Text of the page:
They don’t want to understand people completely. They want to insert their own control into everyone’s life. So, if he had given his life to the whole society then he would have could have saved. People do not want to understand people, they want to take all kinds of irrational activities given in society and impose them on others. Being a realist is not allowed to exist. People will call people bad as long as they do not understand them. Time and circumstances change people. It can be seen how he wants to solve all kinds of problems with realistic thinking. But it becomes a problem and finally, he chooses death as a solution to the problem.

Meursault is at peace with the idea that he will eventually pass away. This acceptance of death’s inevitable conclusion represents Meursault’s victory against society. By expressing regret for his actions, he would be implying admitting that the murder was wrong and that his punishment was appropriate. Meursault subtly questions the moral norms of society, which state that one should weep over death, by showing his indifference.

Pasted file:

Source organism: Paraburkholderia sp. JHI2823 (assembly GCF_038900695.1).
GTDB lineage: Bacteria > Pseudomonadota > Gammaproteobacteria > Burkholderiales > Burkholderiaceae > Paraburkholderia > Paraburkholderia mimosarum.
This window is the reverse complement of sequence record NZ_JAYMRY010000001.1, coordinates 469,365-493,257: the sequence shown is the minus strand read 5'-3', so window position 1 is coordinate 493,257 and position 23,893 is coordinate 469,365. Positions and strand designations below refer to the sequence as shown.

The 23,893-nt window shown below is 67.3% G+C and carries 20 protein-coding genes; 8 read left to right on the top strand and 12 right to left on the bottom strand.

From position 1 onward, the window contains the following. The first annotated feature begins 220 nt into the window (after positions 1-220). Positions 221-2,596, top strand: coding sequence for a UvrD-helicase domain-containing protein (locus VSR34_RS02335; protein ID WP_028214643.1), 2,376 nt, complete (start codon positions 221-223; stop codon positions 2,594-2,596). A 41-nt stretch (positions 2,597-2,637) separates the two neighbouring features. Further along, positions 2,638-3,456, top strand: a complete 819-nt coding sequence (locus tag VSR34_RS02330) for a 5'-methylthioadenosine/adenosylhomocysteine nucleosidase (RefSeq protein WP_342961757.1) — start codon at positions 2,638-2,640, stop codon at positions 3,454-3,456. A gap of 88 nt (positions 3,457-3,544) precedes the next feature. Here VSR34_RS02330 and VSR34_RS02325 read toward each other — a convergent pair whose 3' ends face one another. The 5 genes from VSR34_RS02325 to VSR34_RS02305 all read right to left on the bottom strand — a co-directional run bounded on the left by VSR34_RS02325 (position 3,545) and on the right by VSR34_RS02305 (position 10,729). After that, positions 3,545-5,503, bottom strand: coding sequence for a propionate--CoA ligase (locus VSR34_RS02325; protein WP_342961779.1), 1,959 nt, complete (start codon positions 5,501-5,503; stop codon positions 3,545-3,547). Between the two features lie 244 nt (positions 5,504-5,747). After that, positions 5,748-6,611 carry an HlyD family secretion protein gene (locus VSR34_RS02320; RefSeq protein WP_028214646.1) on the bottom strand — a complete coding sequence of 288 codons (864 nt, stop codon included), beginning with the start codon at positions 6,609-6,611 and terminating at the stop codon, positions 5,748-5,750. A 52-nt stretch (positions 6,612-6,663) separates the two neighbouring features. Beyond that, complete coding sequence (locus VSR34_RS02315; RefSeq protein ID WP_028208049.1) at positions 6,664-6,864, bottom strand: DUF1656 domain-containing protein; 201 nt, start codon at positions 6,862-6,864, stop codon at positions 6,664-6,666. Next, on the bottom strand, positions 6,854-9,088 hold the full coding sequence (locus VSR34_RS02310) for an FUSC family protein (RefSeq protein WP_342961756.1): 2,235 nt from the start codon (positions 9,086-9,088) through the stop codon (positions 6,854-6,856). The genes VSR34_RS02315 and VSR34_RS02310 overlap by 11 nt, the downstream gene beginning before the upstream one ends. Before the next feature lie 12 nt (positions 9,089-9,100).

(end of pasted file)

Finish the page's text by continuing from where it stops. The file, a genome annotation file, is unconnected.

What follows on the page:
By: Md. Rabby Sharif Ador

Works Cited
“Deaths Role In Albert Camus The Stranger English Literature Essay.” 11 2018. UKEssays. 08 2022 <>.
Sebba, Helen. “Stuart Gilbert’s Meursault: A Strange” Stranger”.” Contemporary Literature 13.3 1972 : 334-340. <>
Shobeiri, Ashkan. “Meursault, an Absurd Happy Man.” Australian Journal of Basic and Applied Sciences 7.2, 2013: 838-45.
Scherr, Arthur. “Camus and the denial of death: Meursault and Caligula.” OMEGA-Journal of Death and Dying 69.2, 2014: 169-190.

see: Significance of epitaph in Country Churchyard